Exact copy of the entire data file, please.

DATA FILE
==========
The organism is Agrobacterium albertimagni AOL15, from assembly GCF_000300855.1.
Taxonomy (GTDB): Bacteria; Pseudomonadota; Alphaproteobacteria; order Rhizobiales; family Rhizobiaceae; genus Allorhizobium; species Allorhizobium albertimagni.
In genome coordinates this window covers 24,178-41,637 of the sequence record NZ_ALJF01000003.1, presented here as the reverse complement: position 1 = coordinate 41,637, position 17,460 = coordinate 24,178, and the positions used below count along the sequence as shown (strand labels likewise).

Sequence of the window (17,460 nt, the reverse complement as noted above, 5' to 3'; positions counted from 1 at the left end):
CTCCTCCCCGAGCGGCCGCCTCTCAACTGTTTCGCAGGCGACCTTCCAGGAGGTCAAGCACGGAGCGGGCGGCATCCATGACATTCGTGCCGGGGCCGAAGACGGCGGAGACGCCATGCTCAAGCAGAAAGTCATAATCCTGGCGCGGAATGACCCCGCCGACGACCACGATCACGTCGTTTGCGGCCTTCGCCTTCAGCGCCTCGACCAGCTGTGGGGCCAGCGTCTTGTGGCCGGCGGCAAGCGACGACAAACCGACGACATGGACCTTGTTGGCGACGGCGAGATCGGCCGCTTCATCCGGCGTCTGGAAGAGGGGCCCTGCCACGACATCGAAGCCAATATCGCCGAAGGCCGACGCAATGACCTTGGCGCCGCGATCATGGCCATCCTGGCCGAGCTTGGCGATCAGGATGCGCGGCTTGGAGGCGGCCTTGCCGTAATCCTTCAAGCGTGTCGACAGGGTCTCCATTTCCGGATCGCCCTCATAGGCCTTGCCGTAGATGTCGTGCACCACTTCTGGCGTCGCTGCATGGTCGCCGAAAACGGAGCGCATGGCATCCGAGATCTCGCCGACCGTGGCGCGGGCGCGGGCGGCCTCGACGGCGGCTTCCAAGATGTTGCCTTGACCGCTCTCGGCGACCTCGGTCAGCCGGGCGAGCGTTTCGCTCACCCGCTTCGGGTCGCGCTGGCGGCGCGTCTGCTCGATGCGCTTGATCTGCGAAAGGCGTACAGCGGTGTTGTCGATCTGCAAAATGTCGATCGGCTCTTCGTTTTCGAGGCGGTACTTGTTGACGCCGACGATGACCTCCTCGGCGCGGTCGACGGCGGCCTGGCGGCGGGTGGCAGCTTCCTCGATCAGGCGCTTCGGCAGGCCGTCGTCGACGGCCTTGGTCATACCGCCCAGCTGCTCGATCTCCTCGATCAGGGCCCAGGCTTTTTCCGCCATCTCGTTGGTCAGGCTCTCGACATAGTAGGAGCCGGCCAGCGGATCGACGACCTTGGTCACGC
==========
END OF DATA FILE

The organism is Agrobacterium albertimagni AOL15, from assembly GCF_000300855.1.
Taxonomy (GTDB): Bacteria; Pseudomonadota; Alphaproteobacteria; order Rhizobiales; family Rhizobiaceae; genus Allorhizobium; species Allorhizobium albertimagni.
In genome coordinates this window covers 24,178-41,637 of the sequence record NZ_ALJF01000003.1, presented here as the reverse complement: position 1 = coordinate 41,637, position 17,460 = coordinate 24,178, and the positions used below count along the sequence as shown (strand labels likewise).

Sequence of the window (17,460 nt, the reverse complement as noted above, 5' to 3'; positions counted from 1 at the left end):
CTCCTCCCCGAGCGGCCGCCTCTCAACTGTTTCGCAGGCGACCTTCCAGGAGGTCAAGCACGGAGCGGGCGGCATCCATGACATTCGTGCCGGGGCCGAAGACGGCGGAGACGCCATGCTCAAGCAGAAAGTCATAATCCTGGCGCGGAATGACCCCGCCGACGACCACGATCACGTCGTTTGCGGCCTTCGCCTTCAGCGCCTCGACCAGCTGTGGGGCCAGCGTCTTGTGGCCGGCGGCAAGCGACGACAAACCGACGACATGGACCTTGTTGGCGACGGCGAGATCGGCCGCTTCATCCGGCGTCTGGAAGAGGGGCCCTGCCACGACATCGAAGCCAATATCGCCGAAGGCCGACGCAATGACCTTGGCGCCGCGATCATGGCCATCCTGGCCGAGCTTGGCGATCAGGATGCGCGGCTTGGAGGCGGCCTTGCCGTAATCCTTCAAGCGTGTCGACAGGGTCTCCATTTCCGGATCGCCCTCATAGGCCTTGCCGTAGATGTCGTGCACCACTTCTGGCGTCGCTGCATGGTCGCCGAAAACGGAGCGCATGGCATCCGAGATCTCGCCGACCGTGGCGCGGGCGCGGGCGGCCTCGACGGCGGCTTCCAAGATGTTGCCTTGACCGCTCTCGGCGACCTCGGTCAGCCGGGCGAGCGTTTCGCTCACCCGCTTCGGGTCGCGCTGGCGGCGCGTCTGCTCGATGCGCTTGATCTGCGAAAGGCGTACAGCGGTGTTGTCGATCTGCAAAATGTCGATCGGCTCTTCGTTTTCGAGGCGGTACTTGTTGACGCCGACGATGACCTCCTCGGCGCGGTCGACGGCGGCCTGGCGGCGGGTGGCAGCTTCCTCGATCAGGCGCTTCGGCAGGCCGTCGTCGACGGCCTTGGTCATACCGCCCAGCTGCTCGATCTCCTCGATCAGGGCCCAGGCTTTTTCCGCCATCTCGTTGGTCAGGCTCTCGACATAGTAGGAGCCGGCCAGCGGATCGACGACCTTGGTCACGC